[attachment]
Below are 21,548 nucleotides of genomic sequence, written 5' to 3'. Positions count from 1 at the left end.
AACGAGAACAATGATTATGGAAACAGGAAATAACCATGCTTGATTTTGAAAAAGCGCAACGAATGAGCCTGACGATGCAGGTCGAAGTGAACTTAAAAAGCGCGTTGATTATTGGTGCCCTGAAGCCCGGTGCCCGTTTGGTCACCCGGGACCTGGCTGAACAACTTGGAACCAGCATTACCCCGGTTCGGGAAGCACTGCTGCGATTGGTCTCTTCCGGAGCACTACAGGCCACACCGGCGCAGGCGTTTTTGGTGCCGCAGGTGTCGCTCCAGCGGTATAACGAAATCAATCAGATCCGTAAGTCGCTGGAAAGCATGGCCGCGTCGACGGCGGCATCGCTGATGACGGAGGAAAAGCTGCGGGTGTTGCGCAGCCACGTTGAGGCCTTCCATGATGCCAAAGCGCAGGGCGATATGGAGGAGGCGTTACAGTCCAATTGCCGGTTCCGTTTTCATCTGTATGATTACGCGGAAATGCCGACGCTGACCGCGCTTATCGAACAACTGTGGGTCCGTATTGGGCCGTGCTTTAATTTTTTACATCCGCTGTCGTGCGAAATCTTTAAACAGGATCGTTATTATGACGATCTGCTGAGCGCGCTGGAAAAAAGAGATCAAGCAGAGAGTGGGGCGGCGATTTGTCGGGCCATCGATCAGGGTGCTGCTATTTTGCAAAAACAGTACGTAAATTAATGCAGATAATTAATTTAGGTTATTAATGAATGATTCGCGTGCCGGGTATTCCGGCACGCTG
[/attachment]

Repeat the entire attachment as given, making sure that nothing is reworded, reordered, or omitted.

Below are 21,548 nucleotides of genomic sequence, written 5' to 3'. Positions count from 1 at the left end.
AACGAGAACAATGATTATGGAAACAGGAAATAACCATGCTTGATTTTGAAAAAGCGCAACGAATGAGCCTGACGATGCAGGTCGAAGTGAACTTAAAAAGCGCGTTGATTATTGGTGCCCTGAAGCCCGGTGCCCGTTTGGTCACCCGGGACCTGGCTGAACAACTTGGAACCAGCATTACCCCGGTTCGGGAAGCACTGCTGCGATTGGTCTCTTCCGGAGCACTACAGGCCACACCGGCGCAGGCGTTTTTGGTGCCGCAGGTGTCGCTCCAGCGGTATAACGAAATCAATCAGATCCGTAAGTCGCTGGAAAGCATGGCCGCGTCGACGGCGGCATCGCTGATGACGGAGGAAAAGCTGCGGGTGTTGCGCAGCCACGTTGAGGCCTTCCATGATGCCAAAGCGCAGGGCGATATGGAGGAGGCGTTACAGTCCAATTGCCGGTTCCGTTTTCATCTGTATGATTACGCGGAAATGCCGACGCTGACCGCGCTTATCGAACAACTGTGGGTCCGTATTGGGCCGTGCTTTAATTTTTTACATCCGCTGTCGTGCGAAATCTTTAAACAGGATCGTTATTATGACGATCTGCTGAGCGCGCTGGAAAAAAGAGATCAAGCAGAGAGTGGGGCGGCGATTTGTCGGGCCATCGATCAGGGTGCTGCTATTTTGCAAAAACAGTACGTAAATTAATGCAGATAATTAATTTAGGTTATTAATGAATGATTCGCGTGCCGGGTATTCCGGCACGCTG